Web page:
The cou­ple also told restau­rant pa­trons that their act was “the be­gin­ning of the rev­o­lu­tion,” the same mes­sage as a note they left at the restau­rant.

The cou­ple next went to a Wal­mart about a block away, where Jerad Miller en­tered, fired one round and “told the peo­ple to get out, and this was a rev­o­lu­tion, and that the po­lice were on the way.”

In the frenzy, shop­per Joseph Wil­cox de­cided to con­front Jerad Miller — not re­al­iz­ing that Amanda Miller was his ac­com­plice. Mr. Wil­cox went from the check­out area to Jerad Miller and pulled his con­cealed fire­arm. But be­fore he could fire, Amanda Miller shot him in the ribs, and Mr. Wil­cox col­lapsed. “Joseph died try­ing to pro­tect oth­ers,” Sher­iff Doug Gilles­pie said.

By now, po­lice had ar­rived, and two five-of­fi­cer teams en­tered the mas­sive store. Near the back, one team con­fronted the Mill­ers and ex­changed fire. At one point, Jerad Miller tried to blast open a rear emer­gency exit door with a shot­gun, but po­lice had blocked it with a car, and he could not es­cape.

By look­ing at the store’s sur­veil­lance cam­era feeds, an of­fi­cer saw that Jerad Miller had built a make­shift bar­ri­cade around his wife. As po­lice closed in, Amanda Miller shot her hus­band sev­eral times with a hand­gun, kill­ing him. She then shot her­self in the head. When of­fi­cers ar­rived, she was still breath­ing, and was taken to the hos­pi­tal. She later died.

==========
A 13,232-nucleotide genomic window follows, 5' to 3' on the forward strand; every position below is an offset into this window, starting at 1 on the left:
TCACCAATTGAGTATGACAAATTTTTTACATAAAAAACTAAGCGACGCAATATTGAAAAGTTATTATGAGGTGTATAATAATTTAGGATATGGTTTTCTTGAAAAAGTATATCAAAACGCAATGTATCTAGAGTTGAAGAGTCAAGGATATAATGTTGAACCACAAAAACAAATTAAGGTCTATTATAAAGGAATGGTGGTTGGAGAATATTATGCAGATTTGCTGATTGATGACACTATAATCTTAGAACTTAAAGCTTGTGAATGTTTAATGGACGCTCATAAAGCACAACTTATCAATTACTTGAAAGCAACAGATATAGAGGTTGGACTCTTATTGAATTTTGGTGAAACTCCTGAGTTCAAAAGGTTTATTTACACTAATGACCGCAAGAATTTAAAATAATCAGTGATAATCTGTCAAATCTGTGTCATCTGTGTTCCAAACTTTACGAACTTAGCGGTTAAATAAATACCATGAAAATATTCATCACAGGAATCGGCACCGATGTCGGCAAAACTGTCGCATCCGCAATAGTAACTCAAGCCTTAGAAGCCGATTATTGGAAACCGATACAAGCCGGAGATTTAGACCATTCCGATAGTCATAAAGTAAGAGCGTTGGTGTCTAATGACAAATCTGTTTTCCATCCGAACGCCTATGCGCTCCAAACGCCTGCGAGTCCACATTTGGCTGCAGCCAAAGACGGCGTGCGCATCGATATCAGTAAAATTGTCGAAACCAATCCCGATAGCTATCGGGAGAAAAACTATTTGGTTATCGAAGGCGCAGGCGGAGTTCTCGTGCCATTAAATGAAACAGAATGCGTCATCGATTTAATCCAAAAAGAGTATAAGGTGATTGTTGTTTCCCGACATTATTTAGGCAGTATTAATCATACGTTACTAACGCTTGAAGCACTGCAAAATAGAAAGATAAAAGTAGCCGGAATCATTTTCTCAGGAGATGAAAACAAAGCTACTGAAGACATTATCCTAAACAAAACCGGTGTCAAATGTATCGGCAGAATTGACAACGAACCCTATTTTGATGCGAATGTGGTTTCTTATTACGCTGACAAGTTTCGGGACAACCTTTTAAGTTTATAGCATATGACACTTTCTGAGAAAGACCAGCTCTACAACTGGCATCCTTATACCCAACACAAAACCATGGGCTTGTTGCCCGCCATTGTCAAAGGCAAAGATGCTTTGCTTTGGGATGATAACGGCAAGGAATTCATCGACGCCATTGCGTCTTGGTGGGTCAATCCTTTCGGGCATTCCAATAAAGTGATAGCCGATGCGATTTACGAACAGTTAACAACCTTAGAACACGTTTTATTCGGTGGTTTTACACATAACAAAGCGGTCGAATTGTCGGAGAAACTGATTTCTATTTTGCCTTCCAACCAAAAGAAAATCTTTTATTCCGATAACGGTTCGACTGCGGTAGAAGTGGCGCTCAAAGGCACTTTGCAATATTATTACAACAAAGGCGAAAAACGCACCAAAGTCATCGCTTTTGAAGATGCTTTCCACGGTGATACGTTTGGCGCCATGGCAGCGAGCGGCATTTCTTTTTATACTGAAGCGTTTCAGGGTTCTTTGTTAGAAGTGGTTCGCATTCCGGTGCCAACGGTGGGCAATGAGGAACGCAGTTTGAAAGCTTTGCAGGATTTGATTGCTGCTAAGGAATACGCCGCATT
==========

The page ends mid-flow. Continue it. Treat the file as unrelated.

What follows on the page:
Po­lice found hun­dreds more rounds of un­spent am­mu­ni­tion in the Mill­ers’ bags.

The cou­ple had moved to the Las Vegas area in Jan­u­ary, po­lice said. Amanda Miller had worked at a Hobby Lobby craft store there un­til she was fired in April, the chain store said in a writ­ten state­ment.

Jerad Miller, 31, was con­victed of fel­ony ve­hi­cle theft in Wash­ing­ton state, and sev­eral other of­fenses, in­clud­ing phone ha­rass­ment, driv­ing un­der the in­flu­ence, theft and ma­li­cious mis­chief, be­tween 2001 and 2003, ac­cord­ing to a Wash­ing­ton State Patrol da­ta­base. He also had a crim­i­nal record in In­di­ana.

Jerad Miller at­tended Ken­ne­wick High School in Wash­ing­ton state for one se­mes­ter in 1999, his fresh­man year, dis­trict spokes­woman Robyn Chas­tain said.

He and his 22-year-old wife were mar­ried in Au­gust 2012, ac­cord­ing to a mar­riage li­cense on file in In­di­ana.

When po­lice de­scended on their apart­ment com­plex Sun­day night in a run­down neigh­bor­hood, of­fi­cers evac­u­ated other res­i­dents.

On Mon­day, Sher­iff Gilles­pie said he was pair­ing of­fi­cers to­gether for safety, and that, for now, 300 will be on pa­trol — twice what is nor­mal. Asked about wor­ries that more of­fi­cers may be tar­geted, he re­sponded: “Is that weigh­ing? Sure, there’s no doubt about it.”

Am­mon Bundy said sup­port­ers of his father are sad­dened by the kill­ings and “have had no quar­rel” with Las Vegas po­lice. “The only thing worse than [gov­ern­ment] tyr­anny is an­ar­chy,” he said. “And we cer­tainly rec­og­nize that.”

indiana - washington - nevada - United States - North America - Las Vegas